Air Force charts Wideband Global Satellite future
- By Kris Osborn
- Jan 31, 2017
The Air Force has embarked upon a formal Analysis of Alternatives (AoA) to determine a path for its constellation of Wideband Global Satellites(WGS) – a course which could result in wider use of existing commercial technologies or an effort to engineer and build a new dedicated constellation of satellites, Air Force and industry officials said.
The first group of WGS is expected to begin coming to the end of its service life in coming decades, spurring a need for a modernization strategy for the technology.
Air Force officials told Defense Systems the AoA will evaluate alternatives spanning air, space, cyberspace, and ground systems to address the required wideband communications capabilities in both benign and contested environments.
Frank Kendall, former Undersecretary of Defense for Acquisition, Technology and Logistics, formally signed an Acquisition Decision Memorandum for the Wideband Communications Service AoA on Dec. 23, 2016, said Air Force spokeswoman Capt. Annmarie Annicelli.
“We look forward to working with our industry and international partners over the course of the AoA to determine the best mix of military and commercial SATCOM to ensure the SATCOM architecture is resilient in a future contested environment," Annicelli added.
Annicelli said that the AoA will provide an analytical comparison of the operational effectiveness, resiliency, suitability, and life-cycle costs to enable the full consideration of possible trade-offs among cost, schedule, and performance for each alternative.
The increasingly high-threat environment, referred to by Annicelli, includes anti-satellite weapons and other emerging technologies which have increased the risk to the functionality of operational satellites. Such a phenomenon underscores the need to modernize or replace the existing aging constellation, officials explain.
China’s well-known development of long-range, anti-satellite, or ASAT, weapons has introduced a serious threat to the effectiveness and sustainment of the U.S. space operation, Air Force leaders said.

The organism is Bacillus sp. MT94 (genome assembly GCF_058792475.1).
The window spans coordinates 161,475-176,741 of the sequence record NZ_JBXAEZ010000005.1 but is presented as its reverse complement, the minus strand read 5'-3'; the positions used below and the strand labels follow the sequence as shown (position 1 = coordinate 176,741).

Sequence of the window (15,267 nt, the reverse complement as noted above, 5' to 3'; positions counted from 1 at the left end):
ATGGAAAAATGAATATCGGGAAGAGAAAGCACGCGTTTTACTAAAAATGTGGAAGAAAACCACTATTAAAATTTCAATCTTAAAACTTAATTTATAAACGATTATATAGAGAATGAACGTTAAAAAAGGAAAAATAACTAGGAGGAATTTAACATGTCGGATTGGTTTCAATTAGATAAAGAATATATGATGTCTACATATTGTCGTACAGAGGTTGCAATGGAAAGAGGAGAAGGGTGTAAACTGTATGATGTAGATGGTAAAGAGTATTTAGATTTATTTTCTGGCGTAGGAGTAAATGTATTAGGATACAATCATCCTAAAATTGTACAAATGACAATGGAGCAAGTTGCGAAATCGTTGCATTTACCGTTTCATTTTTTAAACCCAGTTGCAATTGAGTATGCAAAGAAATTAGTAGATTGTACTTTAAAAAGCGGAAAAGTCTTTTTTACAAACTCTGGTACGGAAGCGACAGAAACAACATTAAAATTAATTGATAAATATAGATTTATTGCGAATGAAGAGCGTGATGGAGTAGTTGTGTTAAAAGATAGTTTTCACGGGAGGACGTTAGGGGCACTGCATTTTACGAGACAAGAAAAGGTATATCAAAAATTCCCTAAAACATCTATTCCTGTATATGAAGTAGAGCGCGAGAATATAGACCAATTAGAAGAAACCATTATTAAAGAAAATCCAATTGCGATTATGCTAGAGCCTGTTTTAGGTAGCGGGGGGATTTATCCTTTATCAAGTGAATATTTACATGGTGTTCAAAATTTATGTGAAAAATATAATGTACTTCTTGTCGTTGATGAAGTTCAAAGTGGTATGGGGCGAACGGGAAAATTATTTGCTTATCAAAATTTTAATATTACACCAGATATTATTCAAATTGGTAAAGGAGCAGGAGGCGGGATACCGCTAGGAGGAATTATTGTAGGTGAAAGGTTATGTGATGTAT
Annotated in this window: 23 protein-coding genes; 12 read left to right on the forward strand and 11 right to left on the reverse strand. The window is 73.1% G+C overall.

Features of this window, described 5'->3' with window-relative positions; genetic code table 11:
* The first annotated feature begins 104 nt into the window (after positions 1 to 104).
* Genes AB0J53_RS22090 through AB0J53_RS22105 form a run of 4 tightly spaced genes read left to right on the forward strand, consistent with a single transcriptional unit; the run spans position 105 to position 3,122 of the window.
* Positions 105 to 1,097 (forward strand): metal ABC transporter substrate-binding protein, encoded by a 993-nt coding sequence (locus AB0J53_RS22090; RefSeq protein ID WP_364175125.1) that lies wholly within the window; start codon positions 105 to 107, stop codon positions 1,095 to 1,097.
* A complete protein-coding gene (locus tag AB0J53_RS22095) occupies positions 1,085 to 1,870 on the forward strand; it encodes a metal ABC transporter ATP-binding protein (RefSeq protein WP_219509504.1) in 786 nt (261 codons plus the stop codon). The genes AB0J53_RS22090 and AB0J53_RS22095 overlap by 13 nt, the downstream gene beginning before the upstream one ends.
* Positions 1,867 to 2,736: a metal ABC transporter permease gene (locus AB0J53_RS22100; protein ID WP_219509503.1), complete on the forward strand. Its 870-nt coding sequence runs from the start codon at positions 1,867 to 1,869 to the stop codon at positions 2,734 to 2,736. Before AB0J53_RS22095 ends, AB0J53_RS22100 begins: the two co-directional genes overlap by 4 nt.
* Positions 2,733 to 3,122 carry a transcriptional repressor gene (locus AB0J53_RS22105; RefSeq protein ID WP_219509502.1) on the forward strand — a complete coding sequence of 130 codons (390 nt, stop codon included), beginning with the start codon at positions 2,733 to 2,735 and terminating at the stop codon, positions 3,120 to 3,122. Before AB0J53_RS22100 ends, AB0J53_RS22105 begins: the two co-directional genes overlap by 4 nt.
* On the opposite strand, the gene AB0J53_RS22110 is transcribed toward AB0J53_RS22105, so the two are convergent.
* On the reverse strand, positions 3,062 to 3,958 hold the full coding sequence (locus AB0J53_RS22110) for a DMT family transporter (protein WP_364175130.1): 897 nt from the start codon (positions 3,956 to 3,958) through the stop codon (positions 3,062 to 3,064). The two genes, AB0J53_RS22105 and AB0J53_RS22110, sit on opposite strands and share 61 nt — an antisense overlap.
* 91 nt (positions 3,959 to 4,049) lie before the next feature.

“Potential adversaries have taken notice of how we use space and have taken steps to replicate those capabilities for their own use and to devise capabilities to take them away from us if they ever got into a conflict with us,” said Winston Beauchamp, Deputy Under Secretary of the Air Force for Space said in an interview with Defense Systems last year.
As part of this analysis, Air Force officials explain that the service is seeking the optimal mixture of commercial and military satellites necessary to achieve needed future missions in a higher threat environment.
During recent wars in Iraq and Afghanistan, the U.S. military drew from both commercial and military satellites. This mixture is a key focus of the ongoing AoA designed to map a future DOD plan.
Unlike commercial satellites which largely operate in the Ku-band portion of the spectrum, military frequencies tend to operate in the X-band and KA-band frequencies; the KA-band is split between military and commercial, said Skot Butler, President of Intelsat General.
As opposed to narrow-band satellites which operate with UHF frequencies typically measured in Kilohertz, a wideband would be measured in Megahertz, he said.
Among other things, wideband satellites help transmit voice and video streams, such as those from drones.
“Things like Internet cafes for morale, welfare and recreation networks, things like the transport of the video that comes off of ISR platform. Those kinds of things all fall into the wideband category,” Butler said.
Intelsat General is among a handful of commercial satellite operators with emerging technologies now being offered to Air Force and Pentagon officials considering various alternatives.
Historically, the military has largely used wide beams which cover an entire continent. However now, the military is increasingly interested in smaller beams able to connect with smaller, more mobile terminals -- such as something an individual soldier could carry.
“What we’re bringing now is a new architecture which is a spot beam architecture,” Butler said.
“Smaller more focused beams allow you to do much higher data rates into smaller terminals which is certainly somewhere that the military is going.”
Satellite terminals typically consist of an antenna, reflector or dish and some sort of modem where the network is on the ground.
Kris Osborn is a former editor of Defense Systems.